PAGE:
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The [Tuesday] Papers

By Steve Rhodes / Posted on January 17, 2017

"Chicago Public Schools says it will try to speed up the process of finding new uses for buildings shuttered by school closings in 2013 by putting about 30 vacant properties on the market," the Tribune (and Sun-Times) reports.

"Putting the remaining properties up for bid 'will accelerate the reuse and revitalization of former school sites and help spur new value from properties throughout the city,' CPS spokesman Michael Passman said in a statement."


The backstory, from the first of a series on the effect of Rahm's mass school closings, the Chicago Reporter found:

Emanuel said residents would have a say in turning the former schools into facilities that would benefit the surrounding neighborhoods. Yet four years later, two-thirds of the buildings are still vacant. There are no common standards for community involvement in determining their reuse. And aldermen, who until recently oversaw the process, have not held public meetings to discuss the future of about half of the schools.

In response to a widely criticized and failing reuse plan, Chicago Public Schools put 28 vacant schools that were shuttered in 2013 on the market this week, taking decision-making about their future out of aldermen's hands. The announcement came months after The Chicago Reporter began questioning CPS officials about the status of the repurposing.

This isn't the way it was supposed to work - though it is the way many suspected it would work.

"[R]esidents, who have complained that they were denied a voice in the fate of their neighborhood schools, could have even less say under the new plan. Potential buyers cannot open charter schools and they will have to honor existing use restrictions established by residents, but moving forward, aldermen won't have to hold public meetings about the sales of schools. CPS will negotiate with the top two bidders, part of its normal process, and consult with aldermen before finalizing sales.

"Community advocates criticized the decision, calling it a move by the school district to unload real estate for a profit at the expense of involving residents in finding quality uses for the closed schools. And they fear that changing the process only exacerbates the distrust and resentment generated by the school closures in the first place."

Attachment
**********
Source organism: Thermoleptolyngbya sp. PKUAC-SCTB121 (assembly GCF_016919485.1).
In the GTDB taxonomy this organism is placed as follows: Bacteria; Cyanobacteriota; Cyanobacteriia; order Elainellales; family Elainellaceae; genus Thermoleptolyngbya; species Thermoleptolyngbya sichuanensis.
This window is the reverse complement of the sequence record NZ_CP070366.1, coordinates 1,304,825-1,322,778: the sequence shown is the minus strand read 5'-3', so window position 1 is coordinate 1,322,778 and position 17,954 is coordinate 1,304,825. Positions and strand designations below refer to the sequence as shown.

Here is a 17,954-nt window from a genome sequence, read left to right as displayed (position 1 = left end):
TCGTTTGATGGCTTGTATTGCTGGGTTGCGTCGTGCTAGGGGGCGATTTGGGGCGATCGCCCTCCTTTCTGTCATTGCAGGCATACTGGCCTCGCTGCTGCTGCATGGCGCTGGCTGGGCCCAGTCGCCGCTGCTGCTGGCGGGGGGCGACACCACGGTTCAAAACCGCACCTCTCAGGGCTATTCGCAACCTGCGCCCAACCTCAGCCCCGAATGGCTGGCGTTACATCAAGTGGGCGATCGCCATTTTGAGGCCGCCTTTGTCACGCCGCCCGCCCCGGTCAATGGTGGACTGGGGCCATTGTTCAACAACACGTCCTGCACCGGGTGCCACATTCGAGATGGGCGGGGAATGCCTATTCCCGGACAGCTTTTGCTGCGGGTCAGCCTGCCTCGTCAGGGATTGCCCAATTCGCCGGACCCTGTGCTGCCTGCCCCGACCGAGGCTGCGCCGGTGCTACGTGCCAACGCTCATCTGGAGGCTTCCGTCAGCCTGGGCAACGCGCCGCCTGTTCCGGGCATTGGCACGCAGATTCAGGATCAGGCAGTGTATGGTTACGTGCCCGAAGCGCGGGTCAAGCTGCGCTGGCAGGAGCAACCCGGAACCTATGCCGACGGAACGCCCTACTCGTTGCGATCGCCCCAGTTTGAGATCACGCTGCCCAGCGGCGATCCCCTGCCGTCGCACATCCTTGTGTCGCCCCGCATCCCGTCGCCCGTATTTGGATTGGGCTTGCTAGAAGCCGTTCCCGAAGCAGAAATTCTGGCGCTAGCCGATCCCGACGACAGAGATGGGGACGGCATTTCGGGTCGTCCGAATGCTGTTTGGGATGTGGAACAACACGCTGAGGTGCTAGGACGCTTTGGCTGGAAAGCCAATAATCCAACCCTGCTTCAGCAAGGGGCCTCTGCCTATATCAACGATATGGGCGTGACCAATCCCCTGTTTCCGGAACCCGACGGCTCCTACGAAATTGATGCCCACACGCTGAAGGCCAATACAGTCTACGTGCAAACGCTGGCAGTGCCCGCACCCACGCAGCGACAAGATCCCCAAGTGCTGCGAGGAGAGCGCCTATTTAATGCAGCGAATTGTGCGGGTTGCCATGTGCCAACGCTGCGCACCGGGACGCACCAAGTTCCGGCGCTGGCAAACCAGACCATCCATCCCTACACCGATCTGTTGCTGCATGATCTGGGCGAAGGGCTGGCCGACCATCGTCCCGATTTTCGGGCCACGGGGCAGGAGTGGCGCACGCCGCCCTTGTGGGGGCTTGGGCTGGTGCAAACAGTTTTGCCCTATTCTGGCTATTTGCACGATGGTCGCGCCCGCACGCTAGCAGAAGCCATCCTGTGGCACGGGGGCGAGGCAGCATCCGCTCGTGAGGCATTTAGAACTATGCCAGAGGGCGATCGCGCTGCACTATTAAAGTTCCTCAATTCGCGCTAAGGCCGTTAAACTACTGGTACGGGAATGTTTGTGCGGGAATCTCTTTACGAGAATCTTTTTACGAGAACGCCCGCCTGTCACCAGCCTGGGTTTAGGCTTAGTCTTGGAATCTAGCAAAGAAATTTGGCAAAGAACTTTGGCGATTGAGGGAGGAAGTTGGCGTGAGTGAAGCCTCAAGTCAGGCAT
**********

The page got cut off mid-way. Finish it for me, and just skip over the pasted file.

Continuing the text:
Just like the DOJ report on the CPD shows that "critics" have been right about the police department all along, the Reporter shows that events have borne out what "critics" argued about Rahm's school closings.

"From the beginning, educators, parents, community members and school experts warned that Emanuel's plan for the schools was shortsighted and hit poor and African-American communities the hardest. Their fears have been borne out in the past four years. The remaining vacant schools are concentrated in poor, black neighborhoods on the city's West and South sides, where a legacy of disinvestment and segregation led to enrollment declines, and eventually, the school closures.

"Chicago's reuse proposal didn't consider how to help these fragile pockets of the city. Aldermen and the district have focused on selling empty schools on the more affluent North Side or in gentrifying communities on the South and West sides. As a result, critics argue, they have squandered an unprecedented opportunity to link school reuse with community redevelopment in neighborhoods that could most benefit from investment."

There's much more - the headline is "Behind Sale Of Closed Schools, A Legacy Of Segregation." Go read it.


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Eight Men Own Same Wealth As Half Of Humanity
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The Racist Invention Of The White Working Class
'Race is always a social construction, a human invention used to create a hierarchy of power. It is not genetics. It is not biology. And in the case of the 'white working class,' it's not even accurate sociology."

U.S. HS Soccer Concussions On The Rise
Even as non-concussion injuries are down.

Bulls Verging On Respectability?
"I am not of the mind that it is such a horror for a team to find itself 'in the middle,' especially in the NBA," our very own Jim "Coach" Coffman writes.

The Weekend In Chicago Rock
Featuring: The Artist Formally Known As Vance Band, Bash & Pop, Weekend Nachos, Loa Hex, August Burns Red, and Kevin Lux.



Harold Washington's Day.


A 1968 Blackhawks Game.


Bernie Madoff Is Cornering The Prison Market In Swiss Miss.


A sampling.






The Beachwood Tronc Line: RICO Suave.


MUSIC - The Weekend In Chicago.
TV - How TV Covered The DOJ's CPD Report.
POLITICS - Eight Men Own Same Wealth As Half Of Humanity.
SPORTS - HS Soccer Concussions Rising.

BOOKS - Tackling Shareholder Economics.

PEOPLE PLACES & THINGS - Chicagoetry: Damocles In K-Town.

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